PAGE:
We Don’t Live Here Anymore
Hank (Peter Krause) is an aloof and struggling author in a New England college town. His wife, Edith (Naomi Watts), is a quiet yet unfulfilled housewife who knows that her husband is occasionally unfaithful. And the two of them share much more than friendship with another couple, Jack (Mark Ruffalo) and Terry (Laura Dern). Jack is an idealistic professor of literature, and Terry struggles with alcoholism, partially because she can never live up to Jack’s expectations. Both couples have young children and share common interests, and both are unhappily married and searching for fulfillment. So, when Edith makes a pass at Jack, they quickly begin an affair. The two set up secret meetings and hide their lusty encounters for a while, but as Jack’s guilt grows, he searches for relief. And he thinks he will find it if he can push Terry into an affair with Hank.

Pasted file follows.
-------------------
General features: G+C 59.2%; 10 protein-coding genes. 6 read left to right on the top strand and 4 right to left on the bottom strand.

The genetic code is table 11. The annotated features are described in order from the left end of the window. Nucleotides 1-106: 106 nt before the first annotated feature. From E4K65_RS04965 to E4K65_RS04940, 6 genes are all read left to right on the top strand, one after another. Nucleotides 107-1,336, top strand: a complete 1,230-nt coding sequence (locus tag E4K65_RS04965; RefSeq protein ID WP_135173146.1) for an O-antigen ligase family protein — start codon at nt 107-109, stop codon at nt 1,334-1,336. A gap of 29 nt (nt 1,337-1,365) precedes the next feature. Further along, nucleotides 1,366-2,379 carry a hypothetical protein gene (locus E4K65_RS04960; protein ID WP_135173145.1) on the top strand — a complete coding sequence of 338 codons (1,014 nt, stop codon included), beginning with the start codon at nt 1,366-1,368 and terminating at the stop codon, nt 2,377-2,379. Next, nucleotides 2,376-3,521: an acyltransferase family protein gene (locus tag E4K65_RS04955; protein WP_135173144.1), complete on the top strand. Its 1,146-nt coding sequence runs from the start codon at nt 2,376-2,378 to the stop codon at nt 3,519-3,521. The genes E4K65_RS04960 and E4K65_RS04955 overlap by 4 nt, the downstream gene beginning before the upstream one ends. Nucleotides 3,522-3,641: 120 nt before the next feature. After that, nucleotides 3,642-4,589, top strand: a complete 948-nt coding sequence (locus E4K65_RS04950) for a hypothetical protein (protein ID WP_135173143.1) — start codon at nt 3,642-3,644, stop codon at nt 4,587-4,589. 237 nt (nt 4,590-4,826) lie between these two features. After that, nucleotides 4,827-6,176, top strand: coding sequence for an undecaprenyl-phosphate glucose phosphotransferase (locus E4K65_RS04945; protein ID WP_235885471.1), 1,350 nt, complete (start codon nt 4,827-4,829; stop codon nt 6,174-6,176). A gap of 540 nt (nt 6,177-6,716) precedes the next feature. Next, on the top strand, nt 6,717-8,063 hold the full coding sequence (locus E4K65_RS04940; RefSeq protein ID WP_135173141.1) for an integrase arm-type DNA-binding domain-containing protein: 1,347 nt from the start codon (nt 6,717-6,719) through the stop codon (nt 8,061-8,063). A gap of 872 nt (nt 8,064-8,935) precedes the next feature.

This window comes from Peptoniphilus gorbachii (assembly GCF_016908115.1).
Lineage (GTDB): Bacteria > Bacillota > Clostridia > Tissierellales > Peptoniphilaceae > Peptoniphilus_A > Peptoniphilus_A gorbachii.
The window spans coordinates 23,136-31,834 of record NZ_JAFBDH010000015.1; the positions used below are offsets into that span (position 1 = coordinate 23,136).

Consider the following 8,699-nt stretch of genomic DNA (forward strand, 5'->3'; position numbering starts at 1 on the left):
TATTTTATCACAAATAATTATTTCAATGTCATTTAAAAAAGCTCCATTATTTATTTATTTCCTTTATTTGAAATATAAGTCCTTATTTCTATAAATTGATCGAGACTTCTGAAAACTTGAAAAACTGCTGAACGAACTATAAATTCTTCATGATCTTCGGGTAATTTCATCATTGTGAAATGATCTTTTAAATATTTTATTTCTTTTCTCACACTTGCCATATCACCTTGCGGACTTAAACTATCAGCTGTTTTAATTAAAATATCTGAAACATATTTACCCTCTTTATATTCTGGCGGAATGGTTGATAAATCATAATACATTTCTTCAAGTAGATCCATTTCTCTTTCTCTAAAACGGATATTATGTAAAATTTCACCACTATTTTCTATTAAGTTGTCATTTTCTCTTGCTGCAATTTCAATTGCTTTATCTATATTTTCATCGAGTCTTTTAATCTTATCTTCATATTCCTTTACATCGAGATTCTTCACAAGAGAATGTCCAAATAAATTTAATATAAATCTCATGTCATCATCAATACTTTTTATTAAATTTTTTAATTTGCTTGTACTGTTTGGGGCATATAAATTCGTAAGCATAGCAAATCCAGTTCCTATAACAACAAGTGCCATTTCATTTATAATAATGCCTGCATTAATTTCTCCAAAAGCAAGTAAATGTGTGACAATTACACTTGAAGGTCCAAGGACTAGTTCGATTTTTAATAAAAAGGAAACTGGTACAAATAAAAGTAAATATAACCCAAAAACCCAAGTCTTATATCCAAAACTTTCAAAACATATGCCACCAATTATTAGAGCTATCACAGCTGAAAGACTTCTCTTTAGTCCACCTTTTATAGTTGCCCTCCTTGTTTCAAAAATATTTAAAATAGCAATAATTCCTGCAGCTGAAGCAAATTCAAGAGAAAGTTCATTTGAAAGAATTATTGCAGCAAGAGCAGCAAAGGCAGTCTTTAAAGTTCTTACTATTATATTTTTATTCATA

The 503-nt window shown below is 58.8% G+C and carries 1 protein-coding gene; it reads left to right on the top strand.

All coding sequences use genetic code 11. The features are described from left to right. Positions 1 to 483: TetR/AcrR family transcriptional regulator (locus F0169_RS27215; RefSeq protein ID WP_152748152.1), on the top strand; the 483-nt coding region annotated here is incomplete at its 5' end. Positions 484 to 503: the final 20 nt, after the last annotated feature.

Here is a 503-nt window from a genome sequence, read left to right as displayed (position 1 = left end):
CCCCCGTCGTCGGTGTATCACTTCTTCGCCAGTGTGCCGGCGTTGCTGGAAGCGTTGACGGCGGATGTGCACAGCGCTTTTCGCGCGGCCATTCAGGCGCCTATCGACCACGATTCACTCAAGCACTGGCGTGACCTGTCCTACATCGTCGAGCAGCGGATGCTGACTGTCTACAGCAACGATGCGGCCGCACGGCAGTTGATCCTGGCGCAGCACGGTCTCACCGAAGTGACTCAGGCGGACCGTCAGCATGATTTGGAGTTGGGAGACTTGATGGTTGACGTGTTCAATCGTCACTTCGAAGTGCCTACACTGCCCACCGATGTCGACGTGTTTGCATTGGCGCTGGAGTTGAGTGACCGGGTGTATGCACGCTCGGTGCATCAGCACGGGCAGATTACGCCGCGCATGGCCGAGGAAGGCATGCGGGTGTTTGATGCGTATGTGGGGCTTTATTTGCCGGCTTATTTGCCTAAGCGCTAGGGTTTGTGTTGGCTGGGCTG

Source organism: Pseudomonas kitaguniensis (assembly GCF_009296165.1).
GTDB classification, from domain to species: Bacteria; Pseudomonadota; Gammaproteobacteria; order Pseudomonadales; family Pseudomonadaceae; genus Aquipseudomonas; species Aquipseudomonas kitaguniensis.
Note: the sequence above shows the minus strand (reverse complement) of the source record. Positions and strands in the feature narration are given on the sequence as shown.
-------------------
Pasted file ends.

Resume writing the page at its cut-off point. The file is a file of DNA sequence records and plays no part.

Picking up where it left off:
We Don’t Live Here Anymore is a twisted tale of marital frustrations and infidelity. While there is certainly some truth to the marital problems depicted, there is little redeeming value in it. To the film’s credit, the adulterers appear to wrestle inwardly with the consequences of their sinful behavior, and their lives demonstrate pain and unfulfillment. But the film adds intensely explicit sexual scenes and celebrates adultery. In one conversation, a man is obviously and morbidly fascinated to hear the details of his wife’s affair. In addition, the movie includes a practically continuous flow of objectionable language. In short, there is no good reason for you or your family to see this film.